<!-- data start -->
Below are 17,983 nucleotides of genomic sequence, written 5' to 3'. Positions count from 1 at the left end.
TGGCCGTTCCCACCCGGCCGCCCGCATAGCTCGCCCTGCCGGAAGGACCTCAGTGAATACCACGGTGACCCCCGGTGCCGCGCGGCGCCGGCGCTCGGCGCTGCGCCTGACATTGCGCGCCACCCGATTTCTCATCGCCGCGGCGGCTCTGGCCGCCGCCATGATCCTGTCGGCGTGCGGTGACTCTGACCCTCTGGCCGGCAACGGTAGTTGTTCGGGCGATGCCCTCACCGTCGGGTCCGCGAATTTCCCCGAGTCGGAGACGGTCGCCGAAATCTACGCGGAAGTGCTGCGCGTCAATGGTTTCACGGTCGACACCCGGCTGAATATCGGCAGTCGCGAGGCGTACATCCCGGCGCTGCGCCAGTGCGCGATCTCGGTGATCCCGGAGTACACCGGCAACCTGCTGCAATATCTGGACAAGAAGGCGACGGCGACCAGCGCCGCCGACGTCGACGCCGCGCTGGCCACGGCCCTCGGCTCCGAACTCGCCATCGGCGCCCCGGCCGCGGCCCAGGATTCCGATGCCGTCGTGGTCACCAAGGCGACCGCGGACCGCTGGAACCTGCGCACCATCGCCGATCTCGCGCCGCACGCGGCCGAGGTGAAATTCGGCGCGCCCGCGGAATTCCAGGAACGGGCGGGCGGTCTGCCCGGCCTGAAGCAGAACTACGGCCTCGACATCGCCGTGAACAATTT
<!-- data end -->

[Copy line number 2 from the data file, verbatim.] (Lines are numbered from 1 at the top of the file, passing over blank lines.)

TGGCCGTTCCCACCCGGCCGCCCGCATAGCTCGCCCTGCCGGAAGGACCTCAGTGAATACCACGGTGACCCCCGGTGCCGCGCGGCGCCGGCGCTCGGCGCTGCGCCTGACATTGCGCGCCACCCGATTTCTCATCGCCGCGGCGGCTCTGGCCGCCGCCATGATCCTGTCGGCGTGCGGTGACTCTGACCCTCTGGCCGGCAACGGTAGTTGTTCGGGCGATGCCCTCACCGTCGGGTCCGCGAATTTCCCCGAGTCGGAGACGGTCGCCGAAATCTACGCGGAAGTGCTGCGCGTCAATGGTTTCACGGTCGACACCCGGCTGAATATCGGCAGTCGCGAGGCGTACATCCCGGCGCTGCGCCAGTGCGCGATCTCGGTGATCCCGGAGTACACCGGCAACCTGCTGCAATATCTGGACAAGAAGGCGACGGCGACCAGCGCCGCCGACGTCGACGCCGCGCTGGCCACGGCCCTCGGCTCCGAACTCGCCATCGGCGCCCCGGCCGCGGCCCAGGATTCCGATGCCGTCGTGGTCACCAAGGCGACCGCGGACCGCTGGAACCTGCGCACCATCGCCGATCTCGCGCCGCACGCGGCCGAGGTGAAATTCGGCGCGCCCGCGGAATTCCAGGAACGGGCGGGCGGTCTGCCCGGCCTGAAGCAGAACTACGGCCTCGACATCGCCGTGAACAATTT